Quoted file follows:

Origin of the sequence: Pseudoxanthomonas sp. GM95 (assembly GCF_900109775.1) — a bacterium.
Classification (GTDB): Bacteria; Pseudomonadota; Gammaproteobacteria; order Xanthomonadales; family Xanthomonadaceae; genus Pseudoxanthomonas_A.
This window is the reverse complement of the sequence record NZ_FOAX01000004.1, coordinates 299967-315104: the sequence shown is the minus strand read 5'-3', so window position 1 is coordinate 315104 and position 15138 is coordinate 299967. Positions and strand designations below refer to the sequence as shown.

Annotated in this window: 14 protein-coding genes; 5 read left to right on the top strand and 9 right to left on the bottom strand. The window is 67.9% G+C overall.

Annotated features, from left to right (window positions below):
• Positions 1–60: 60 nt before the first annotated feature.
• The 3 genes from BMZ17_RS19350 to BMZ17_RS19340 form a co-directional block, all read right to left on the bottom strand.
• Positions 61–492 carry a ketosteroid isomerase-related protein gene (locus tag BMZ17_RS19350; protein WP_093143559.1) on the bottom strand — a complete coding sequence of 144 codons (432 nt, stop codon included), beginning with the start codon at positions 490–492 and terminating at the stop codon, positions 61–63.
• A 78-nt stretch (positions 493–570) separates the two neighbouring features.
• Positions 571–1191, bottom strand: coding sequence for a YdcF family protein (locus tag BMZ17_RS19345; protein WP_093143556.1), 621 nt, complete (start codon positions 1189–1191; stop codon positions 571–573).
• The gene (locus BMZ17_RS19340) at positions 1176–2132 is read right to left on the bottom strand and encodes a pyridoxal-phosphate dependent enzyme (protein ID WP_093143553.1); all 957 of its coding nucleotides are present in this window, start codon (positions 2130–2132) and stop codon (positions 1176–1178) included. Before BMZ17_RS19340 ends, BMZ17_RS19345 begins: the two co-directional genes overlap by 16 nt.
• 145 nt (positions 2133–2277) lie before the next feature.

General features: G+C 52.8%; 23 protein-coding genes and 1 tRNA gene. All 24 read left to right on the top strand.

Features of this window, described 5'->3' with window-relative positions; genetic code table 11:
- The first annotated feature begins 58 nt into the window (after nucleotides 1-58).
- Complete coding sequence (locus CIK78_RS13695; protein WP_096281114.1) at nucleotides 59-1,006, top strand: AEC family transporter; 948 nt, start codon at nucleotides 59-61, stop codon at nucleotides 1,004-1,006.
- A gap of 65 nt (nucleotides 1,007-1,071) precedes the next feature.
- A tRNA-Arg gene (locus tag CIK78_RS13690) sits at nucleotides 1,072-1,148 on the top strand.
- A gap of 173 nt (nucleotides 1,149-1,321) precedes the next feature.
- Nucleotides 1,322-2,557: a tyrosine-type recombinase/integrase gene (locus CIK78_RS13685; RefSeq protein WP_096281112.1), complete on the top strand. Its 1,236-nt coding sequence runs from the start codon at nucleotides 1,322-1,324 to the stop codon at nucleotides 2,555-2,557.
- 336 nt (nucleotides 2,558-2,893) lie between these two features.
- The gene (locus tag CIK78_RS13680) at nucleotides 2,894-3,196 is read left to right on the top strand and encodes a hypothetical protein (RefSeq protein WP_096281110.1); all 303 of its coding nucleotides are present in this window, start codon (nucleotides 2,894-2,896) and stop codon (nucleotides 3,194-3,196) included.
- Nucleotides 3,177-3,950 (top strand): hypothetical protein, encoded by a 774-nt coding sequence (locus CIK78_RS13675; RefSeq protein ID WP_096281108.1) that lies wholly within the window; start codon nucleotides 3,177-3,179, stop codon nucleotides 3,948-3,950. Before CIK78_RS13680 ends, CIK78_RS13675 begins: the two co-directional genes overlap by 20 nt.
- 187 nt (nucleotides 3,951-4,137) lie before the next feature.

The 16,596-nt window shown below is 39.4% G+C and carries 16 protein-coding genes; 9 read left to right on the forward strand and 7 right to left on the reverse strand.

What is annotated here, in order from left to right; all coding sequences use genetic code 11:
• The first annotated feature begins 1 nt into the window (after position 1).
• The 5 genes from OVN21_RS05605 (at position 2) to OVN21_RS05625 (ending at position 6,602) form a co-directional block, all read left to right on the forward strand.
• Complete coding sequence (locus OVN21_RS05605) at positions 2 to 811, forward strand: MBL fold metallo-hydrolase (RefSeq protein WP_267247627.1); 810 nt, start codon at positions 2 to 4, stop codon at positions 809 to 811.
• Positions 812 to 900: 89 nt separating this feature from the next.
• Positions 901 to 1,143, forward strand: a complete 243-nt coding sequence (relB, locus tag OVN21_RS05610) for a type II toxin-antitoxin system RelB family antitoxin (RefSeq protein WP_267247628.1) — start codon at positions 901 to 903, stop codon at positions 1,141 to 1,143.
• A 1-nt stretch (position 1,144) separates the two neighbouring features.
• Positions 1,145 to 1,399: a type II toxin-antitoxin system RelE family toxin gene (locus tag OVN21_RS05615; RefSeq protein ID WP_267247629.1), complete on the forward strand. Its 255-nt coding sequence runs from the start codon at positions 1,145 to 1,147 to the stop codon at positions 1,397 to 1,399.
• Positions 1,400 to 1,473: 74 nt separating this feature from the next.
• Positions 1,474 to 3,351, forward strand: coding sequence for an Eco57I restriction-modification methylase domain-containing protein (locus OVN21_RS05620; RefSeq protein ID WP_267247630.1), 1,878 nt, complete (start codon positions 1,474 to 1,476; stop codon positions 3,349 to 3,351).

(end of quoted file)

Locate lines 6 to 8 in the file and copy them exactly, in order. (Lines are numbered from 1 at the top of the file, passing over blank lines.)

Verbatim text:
• Positions 1–60: 60 nt before the first annotated feature.
• The 3 genes from BMZ17_RS19350 to BMZ17_RS19340 form a co-directional block, all read right to left on the bottom strand.
• Positions 61–492 carry a ketosteroid isomerase-related protein gene (locus tag BMZ17_RS19350; protein WP_093143559.1) on the bottom strand — a complete coding sequence of 144 codons (432 nt, stop codon included), beginning with the start codon at positions 490–492 and terminating at the stop codon, positions 61–63.